Prep 15 mins
Cook 20 mins
Serve this with grilled crispflatbread.
- 750 g kumara, peeled, roughly chopped
- 2 tablespoons raisins or 2 tablespoons sultanas
- 2 garlic cloves, crushed
- 1⁄2 teaspoon harissa or 1⁄2 teaspoon chili sauce
- 1 teaspoon ground cumin
- 1 teaspoon ground ginger
- 1 teaspoon ground cinnamon
- 1⁄2 teaspoon caster sugar
- 1 -2 tablespoon red wine vinegar
- 1⁄2 teaspoon salt
- 60 ml olive oil, plus extra to drizzle
- 2 pita bread, large rounds (lebanese flatbread)
- 1 teaspoon mild paprika or 1 teaspoon ground sumac
- coriander leaves, to garnish
- Cook the kumara and raisins in a saucepan of simmering salted water for 15-20 minutes until soft. Drain well and roughly crush with a fork. Add the garlic, harissa paste or chilli sauce, cumin, ginger, cinnamon, sugar, vinegar, salt and mix well. Gradually stir in the olive oil, then set aside to cool while you grill the bread.
- Preheat the grill to medium-high.
- Carefully open up each flatbread to make 2 rounds, then grill in batches until crisp and golden. When cool enough to handle, break into large shards.
- Drizzle the kumara with a little extra olive oil, dust with paprika or sumac, and scatter with coriander leaves.
- Serve the spiced kumara dip on a platter with the crisp flatbread.
This is an interesting, layered, combination of flavors. It seems like it's going to taste one way from the smell, then it's different when you first put it in your mouth, then it's some else again after you chew it around for a while. I wouldn't want to sit down and eat a big bowl of it, but it's a nice change as a dip or condiment. I go ahead and boil the whole garlic cloves with the raisins and potatoes, and just make sure to mash and mix them thoroughly. Also, I use tabasco sauce rather than harissa, and I've decided it's best on toasted corn tortillas, where the grainy texture contrasts with the smoothness of the dip. I do feel like when I drain the boiled ingredients that I am throwing out a lot of flavor and nutrients, so I try to use as little water as feasible, and save it for making lentils or pilaf or such.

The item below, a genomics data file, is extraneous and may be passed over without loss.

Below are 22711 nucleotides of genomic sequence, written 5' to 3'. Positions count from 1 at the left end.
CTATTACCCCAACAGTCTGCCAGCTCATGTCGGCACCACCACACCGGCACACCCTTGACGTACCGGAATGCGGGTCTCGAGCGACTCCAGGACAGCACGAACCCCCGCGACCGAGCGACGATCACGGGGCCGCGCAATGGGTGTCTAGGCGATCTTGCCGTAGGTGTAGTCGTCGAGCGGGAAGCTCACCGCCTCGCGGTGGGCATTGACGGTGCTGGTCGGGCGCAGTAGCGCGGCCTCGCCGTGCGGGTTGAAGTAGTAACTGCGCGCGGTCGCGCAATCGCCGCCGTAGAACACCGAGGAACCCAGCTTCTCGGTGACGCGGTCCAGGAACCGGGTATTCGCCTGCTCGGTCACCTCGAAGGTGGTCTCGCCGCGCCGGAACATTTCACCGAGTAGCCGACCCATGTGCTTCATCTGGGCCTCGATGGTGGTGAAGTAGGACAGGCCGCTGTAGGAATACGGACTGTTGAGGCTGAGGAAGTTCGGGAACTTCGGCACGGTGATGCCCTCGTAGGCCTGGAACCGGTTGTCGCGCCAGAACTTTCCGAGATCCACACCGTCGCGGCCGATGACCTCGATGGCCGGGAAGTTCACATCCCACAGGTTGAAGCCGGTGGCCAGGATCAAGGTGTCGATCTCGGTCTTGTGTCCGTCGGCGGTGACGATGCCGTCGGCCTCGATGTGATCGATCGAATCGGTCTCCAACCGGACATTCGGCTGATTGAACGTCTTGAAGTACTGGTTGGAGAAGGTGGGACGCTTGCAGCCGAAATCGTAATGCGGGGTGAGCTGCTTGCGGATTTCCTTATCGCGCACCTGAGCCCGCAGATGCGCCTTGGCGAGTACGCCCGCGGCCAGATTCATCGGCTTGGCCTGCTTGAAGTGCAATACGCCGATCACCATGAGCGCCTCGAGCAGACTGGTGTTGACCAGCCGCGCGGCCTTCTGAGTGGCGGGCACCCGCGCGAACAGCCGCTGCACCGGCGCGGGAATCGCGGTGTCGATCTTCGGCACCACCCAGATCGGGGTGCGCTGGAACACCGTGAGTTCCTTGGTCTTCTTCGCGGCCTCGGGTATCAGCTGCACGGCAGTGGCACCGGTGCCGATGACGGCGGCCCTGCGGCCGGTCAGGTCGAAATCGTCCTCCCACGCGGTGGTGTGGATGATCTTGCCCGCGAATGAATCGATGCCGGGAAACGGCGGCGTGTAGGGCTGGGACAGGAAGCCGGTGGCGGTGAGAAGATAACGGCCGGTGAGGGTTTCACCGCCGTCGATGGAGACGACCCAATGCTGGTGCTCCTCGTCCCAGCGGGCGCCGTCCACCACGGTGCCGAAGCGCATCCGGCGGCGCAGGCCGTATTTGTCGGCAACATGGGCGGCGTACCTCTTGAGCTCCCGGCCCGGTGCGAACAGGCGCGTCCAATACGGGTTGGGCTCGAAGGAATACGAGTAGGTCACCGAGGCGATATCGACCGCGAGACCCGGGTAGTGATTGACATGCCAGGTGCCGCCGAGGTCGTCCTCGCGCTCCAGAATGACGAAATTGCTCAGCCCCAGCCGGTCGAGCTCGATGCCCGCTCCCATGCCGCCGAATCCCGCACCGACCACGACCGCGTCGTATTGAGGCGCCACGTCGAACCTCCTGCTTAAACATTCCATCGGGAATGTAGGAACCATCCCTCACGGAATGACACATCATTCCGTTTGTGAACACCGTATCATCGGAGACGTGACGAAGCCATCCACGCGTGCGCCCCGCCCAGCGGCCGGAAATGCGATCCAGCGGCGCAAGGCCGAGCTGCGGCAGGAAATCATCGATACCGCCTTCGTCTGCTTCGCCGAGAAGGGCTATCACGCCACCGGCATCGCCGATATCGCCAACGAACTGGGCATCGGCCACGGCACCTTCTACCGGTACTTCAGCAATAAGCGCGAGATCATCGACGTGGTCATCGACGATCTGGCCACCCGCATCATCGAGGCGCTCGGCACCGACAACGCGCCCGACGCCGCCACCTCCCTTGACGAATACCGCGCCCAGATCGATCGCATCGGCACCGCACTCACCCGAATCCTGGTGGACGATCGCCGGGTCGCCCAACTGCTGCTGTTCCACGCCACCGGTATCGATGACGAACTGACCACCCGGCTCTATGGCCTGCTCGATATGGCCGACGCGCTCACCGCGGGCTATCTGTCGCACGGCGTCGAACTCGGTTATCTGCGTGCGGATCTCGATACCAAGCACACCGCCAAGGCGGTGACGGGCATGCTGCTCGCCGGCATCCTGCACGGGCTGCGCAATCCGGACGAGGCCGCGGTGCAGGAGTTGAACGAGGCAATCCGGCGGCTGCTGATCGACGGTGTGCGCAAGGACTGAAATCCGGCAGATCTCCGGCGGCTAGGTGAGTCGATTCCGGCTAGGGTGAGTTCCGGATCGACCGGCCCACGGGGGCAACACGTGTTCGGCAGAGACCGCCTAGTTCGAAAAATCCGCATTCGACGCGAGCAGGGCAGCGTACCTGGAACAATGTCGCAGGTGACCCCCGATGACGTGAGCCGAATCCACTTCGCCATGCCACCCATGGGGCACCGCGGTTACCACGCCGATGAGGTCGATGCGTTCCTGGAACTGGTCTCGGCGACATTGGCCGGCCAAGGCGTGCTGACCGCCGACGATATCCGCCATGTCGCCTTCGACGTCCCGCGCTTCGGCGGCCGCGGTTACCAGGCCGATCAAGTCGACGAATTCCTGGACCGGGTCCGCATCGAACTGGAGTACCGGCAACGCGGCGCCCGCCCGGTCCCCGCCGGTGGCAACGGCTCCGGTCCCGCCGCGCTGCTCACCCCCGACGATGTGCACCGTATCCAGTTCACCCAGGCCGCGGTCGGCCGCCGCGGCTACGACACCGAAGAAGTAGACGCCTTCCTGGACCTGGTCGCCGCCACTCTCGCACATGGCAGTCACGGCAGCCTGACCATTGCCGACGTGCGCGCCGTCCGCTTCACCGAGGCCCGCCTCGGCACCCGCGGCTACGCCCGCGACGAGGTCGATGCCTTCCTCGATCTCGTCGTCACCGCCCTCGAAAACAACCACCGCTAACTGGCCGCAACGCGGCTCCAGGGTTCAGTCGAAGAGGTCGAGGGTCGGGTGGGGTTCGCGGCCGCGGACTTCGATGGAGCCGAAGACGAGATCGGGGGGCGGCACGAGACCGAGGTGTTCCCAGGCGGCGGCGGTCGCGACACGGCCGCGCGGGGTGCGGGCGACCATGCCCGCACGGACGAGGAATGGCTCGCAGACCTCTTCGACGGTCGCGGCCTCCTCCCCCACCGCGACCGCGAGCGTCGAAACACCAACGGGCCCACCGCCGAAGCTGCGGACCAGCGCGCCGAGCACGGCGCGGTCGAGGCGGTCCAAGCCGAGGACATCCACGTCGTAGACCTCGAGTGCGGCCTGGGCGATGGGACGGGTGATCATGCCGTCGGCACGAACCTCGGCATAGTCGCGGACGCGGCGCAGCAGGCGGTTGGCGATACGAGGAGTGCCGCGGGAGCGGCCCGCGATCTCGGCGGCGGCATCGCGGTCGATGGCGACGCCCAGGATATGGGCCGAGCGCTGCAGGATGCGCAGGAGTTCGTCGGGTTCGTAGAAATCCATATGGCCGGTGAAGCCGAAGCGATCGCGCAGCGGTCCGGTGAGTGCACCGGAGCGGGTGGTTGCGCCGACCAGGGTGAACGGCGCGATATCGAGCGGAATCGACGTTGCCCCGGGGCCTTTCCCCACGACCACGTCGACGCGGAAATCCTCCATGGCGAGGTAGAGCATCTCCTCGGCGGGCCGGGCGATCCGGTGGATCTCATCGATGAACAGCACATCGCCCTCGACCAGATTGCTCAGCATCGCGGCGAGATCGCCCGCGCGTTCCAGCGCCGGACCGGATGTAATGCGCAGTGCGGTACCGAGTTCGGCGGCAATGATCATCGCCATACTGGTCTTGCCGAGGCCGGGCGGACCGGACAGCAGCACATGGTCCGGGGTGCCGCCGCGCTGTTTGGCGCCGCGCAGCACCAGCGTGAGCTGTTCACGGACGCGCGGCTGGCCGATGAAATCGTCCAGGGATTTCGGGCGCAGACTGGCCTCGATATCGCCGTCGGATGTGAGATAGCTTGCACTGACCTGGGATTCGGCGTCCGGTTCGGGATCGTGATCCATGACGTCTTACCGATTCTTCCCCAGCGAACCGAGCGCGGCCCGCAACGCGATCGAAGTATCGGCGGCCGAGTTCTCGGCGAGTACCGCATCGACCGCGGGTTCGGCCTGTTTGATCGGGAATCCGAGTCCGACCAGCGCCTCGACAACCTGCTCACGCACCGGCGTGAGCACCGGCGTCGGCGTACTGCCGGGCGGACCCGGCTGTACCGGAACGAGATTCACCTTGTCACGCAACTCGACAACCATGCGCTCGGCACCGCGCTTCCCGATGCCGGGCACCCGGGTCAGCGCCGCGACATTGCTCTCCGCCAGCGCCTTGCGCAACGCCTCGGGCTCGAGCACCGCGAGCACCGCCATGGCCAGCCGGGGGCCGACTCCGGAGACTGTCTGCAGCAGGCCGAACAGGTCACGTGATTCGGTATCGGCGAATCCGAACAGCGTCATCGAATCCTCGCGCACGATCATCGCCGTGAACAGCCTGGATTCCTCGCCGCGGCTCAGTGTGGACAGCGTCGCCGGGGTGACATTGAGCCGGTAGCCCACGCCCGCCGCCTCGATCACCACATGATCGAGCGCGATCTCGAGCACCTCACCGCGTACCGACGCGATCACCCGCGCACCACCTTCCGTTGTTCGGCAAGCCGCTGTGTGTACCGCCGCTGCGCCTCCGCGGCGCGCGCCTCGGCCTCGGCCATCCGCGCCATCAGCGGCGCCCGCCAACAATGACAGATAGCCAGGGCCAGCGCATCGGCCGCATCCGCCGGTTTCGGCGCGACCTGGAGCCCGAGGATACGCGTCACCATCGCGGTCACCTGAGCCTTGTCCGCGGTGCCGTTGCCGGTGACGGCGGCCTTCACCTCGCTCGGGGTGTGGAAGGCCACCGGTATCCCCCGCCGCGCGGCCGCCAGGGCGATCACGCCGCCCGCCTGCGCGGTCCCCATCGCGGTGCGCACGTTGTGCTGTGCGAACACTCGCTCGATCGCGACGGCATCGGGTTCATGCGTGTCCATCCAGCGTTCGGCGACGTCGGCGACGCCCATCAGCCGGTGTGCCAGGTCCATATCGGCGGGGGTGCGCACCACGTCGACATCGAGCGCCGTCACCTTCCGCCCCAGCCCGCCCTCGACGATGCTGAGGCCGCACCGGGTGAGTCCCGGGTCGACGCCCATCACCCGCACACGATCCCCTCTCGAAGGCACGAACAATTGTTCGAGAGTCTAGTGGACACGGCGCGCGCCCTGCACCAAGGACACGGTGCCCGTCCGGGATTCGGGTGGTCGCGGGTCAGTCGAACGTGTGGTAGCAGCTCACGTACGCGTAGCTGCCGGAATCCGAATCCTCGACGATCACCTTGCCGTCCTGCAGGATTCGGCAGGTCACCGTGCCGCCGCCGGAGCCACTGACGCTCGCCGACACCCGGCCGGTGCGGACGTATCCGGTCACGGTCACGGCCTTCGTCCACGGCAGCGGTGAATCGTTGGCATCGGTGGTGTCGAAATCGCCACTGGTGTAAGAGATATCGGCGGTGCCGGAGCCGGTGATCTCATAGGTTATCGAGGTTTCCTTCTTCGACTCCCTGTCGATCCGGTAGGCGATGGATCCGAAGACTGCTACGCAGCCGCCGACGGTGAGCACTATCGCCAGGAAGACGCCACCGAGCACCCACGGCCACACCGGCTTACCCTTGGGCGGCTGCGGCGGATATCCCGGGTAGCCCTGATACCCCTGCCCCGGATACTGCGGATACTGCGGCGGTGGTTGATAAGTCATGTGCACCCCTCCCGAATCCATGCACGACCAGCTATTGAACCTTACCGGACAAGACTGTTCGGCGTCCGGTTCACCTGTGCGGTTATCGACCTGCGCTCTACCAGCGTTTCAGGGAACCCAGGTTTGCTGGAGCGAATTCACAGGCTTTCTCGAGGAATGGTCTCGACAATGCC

This was a popular dip at a New Zealand wine social in Texas--definitely a different appetizer in a good way. The spices provided nice flavor, esp. cumin. I used local sweet potatoes, raisins, chili sauce, regular sugar and paprika in the recipe due to availability. Reduce the quantity size as the 10-12 serving recipe probably serves 20+people.